Plugged In

Green Vehicles Lead The Way

Schmidt's Auto, Inc. is tops in eco-efficiency with its "Sparky" battery-powered vehicle and Peterbilt zero-emission semi.


For Schmidt's Auto, Inc., going "green" means putting its best wheel forward. The towing, salvage and parts company, headquartered in Madison, Wis. and open since 1937, utilizes vehicles that are battery-powered and zero-emission.

Third-generation owners Mike Schmidt and John Schmidt credit the business' location as the inspiration behind its green initiatives. Nestled in downtown Madison, home to the University of Wisconsin and three large hospitals, the city has miles of bike paths and a liberal attitude.

"We do a lot of work uptown," acknowledged Mike. "It is so congested and tight up there, you sit idling all the time. We were looking for some way to do service work without having to bring a big truck."

Schmidt's Auto ( can receive up to 100 service calls a day from stranded motorists. Battery-powered "Sparky" helps answer the calls.

The Schmidts bought Sparky, a full-service, battery-powered truck, for $20,000 in 2008 from Columbia ParCar Corp., in Reedsburg, Wis. ( Its enclosed box carries jacks, power tools and compressed air. It reaches a maximum speed of 35 mph, is street legal, has zero-emissions and costs nothing to run besides insurance. The best part is Sparky can travel along bike paths, into parking ramps and even onto golf course greens.

"We can go anywhere with it," said Mike. "It's like a truck. You just can't tow a car with it."

"Sparky" had such a following with the university's students, John's wife Jody Schmidt ordered special decals and officially named it. Sparky has worked out so well, the Schmidt's plan on owning at least three more.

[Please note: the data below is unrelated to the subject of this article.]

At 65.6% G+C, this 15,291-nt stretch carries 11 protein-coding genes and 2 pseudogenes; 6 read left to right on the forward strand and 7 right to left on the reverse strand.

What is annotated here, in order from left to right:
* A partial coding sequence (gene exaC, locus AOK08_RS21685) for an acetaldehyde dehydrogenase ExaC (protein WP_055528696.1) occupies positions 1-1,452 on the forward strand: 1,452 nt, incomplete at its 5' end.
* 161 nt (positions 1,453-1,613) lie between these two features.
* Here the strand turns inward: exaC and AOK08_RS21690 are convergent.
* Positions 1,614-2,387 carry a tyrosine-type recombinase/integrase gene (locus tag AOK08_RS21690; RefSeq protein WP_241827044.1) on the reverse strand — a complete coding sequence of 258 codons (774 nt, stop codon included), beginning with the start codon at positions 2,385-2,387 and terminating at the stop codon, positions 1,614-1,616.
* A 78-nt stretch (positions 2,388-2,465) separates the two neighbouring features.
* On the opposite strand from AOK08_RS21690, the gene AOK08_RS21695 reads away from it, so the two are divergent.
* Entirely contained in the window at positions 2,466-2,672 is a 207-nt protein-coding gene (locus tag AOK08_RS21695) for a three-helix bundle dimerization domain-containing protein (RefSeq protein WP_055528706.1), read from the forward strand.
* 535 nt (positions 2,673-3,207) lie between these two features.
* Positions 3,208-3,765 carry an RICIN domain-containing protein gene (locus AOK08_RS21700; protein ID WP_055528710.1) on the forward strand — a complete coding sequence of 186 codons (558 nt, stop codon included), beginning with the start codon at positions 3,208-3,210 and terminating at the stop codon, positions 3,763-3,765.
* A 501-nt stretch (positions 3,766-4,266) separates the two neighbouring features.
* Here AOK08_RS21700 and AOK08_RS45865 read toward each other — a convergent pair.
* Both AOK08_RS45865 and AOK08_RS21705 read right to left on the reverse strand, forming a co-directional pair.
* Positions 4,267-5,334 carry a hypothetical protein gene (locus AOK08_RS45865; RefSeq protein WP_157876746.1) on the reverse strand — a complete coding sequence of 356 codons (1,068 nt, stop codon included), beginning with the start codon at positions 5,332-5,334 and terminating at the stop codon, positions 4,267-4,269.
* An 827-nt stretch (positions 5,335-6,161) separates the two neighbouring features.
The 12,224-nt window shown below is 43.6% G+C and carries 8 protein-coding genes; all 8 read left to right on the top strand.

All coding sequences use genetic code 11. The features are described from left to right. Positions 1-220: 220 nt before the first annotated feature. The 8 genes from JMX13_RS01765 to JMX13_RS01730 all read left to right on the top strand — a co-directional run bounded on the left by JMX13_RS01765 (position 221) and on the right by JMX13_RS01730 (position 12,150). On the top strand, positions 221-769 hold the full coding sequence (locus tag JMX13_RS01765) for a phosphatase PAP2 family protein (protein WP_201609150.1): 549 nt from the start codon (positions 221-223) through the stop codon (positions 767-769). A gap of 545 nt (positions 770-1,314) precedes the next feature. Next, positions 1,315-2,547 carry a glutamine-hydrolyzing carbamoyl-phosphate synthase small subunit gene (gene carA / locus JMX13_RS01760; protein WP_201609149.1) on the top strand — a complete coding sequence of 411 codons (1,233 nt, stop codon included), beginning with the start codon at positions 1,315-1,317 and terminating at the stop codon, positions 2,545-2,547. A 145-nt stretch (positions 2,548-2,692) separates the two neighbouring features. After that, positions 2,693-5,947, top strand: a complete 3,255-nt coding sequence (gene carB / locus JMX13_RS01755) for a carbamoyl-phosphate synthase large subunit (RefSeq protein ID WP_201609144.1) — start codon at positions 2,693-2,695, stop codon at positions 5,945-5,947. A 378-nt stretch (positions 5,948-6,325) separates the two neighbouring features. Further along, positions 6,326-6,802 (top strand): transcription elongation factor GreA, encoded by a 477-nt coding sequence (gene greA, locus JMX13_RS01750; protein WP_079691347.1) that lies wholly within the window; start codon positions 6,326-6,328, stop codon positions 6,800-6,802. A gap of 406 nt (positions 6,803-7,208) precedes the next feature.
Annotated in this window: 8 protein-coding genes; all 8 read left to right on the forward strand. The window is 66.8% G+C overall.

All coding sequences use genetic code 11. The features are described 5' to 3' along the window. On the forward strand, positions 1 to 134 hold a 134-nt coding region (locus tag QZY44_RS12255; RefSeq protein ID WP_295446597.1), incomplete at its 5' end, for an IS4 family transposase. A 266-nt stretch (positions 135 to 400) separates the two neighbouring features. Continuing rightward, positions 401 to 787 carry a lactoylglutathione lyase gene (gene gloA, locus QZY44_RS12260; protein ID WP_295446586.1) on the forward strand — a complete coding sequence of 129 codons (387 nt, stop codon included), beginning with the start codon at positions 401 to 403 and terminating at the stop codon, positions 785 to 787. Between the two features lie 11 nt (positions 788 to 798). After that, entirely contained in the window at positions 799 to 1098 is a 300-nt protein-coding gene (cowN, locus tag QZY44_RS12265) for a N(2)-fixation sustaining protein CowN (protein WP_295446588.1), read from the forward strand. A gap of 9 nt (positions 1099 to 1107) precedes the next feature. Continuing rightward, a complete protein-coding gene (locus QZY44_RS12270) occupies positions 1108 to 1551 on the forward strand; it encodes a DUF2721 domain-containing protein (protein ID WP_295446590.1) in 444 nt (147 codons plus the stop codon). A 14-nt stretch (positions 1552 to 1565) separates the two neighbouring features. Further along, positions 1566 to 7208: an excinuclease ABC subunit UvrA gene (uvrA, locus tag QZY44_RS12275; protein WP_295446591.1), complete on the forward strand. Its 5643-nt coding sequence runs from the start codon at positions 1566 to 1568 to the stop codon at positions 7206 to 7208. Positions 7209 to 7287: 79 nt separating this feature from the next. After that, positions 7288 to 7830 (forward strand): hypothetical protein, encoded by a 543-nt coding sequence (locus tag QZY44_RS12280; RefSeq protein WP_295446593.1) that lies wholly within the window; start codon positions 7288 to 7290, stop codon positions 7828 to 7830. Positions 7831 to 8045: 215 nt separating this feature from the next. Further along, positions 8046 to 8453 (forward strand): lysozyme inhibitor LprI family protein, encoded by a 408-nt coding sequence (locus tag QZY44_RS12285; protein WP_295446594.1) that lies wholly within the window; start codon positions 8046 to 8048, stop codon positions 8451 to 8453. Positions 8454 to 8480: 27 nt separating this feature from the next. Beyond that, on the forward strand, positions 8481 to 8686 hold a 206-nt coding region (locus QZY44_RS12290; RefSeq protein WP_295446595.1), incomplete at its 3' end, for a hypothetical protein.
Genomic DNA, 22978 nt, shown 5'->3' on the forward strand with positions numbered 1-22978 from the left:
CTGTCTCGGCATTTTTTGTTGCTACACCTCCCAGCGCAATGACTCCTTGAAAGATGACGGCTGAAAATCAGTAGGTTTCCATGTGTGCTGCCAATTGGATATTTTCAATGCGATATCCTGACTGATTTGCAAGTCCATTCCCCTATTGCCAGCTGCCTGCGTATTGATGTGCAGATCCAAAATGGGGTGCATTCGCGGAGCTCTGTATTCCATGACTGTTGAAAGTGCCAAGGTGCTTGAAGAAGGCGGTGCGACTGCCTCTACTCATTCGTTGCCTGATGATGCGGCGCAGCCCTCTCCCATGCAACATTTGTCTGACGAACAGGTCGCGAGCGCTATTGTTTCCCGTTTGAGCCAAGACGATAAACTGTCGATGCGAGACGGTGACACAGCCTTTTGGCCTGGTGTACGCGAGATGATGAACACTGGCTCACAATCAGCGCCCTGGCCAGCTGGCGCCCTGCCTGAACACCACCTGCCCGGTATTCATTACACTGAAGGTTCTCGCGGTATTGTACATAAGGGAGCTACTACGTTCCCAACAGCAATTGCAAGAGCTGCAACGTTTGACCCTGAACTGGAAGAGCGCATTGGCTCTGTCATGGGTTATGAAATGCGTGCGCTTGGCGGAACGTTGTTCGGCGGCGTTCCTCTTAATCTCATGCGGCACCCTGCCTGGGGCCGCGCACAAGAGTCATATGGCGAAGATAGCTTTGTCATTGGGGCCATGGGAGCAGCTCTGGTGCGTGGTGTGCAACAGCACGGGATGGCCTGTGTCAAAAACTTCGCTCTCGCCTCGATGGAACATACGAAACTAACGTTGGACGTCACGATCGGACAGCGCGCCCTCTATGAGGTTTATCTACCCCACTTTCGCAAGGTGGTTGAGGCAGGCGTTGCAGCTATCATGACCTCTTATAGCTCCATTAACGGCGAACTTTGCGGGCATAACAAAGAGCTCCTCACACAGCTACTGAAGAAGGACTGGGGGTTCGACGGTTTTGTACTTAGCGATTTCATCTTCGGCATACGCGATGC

In 2010, the brothers added a zero-emission Peterbilt semi to the lineup. Peterbilt Motors Company ( contacted the business based on a recommendation from the local dealership and offered Schmidt's Auto one of its newest trucks. At the time, the zero-emission semi was only one of six in the nation. Mike said the truck cost $25,000 more than a regular semi.

"The incentive is we put a lot of miles on these trucks," he said. "At 50,000 miles the company puts a new motor in and at 100,000 miles, it does it again."

The semi uses regular diesel fuel. It uses a flatbed to haul, pick up and tow vehicles.

"Within five to seven years, all of our trucks will be like that," Mike declared.

The brothers have even branched out and created a separate company, Green Cab, which uses a Toyota Prius fleet. The cab company, in business for six months, takes 700 calls a day and is shattering initial goals.

The Schmidt family has a history of being green with plans to continue in the future.

"It's 2011 and the whole world is focused on recycling. You have to be up with the times," declared Mike. "In 1957, the sign on the front of the building said, 'Schmidt's Auto, Inc.' and right underneath it, 'Where Recycling Starts.' We were using the term recycle before people were even thinking about recycling."

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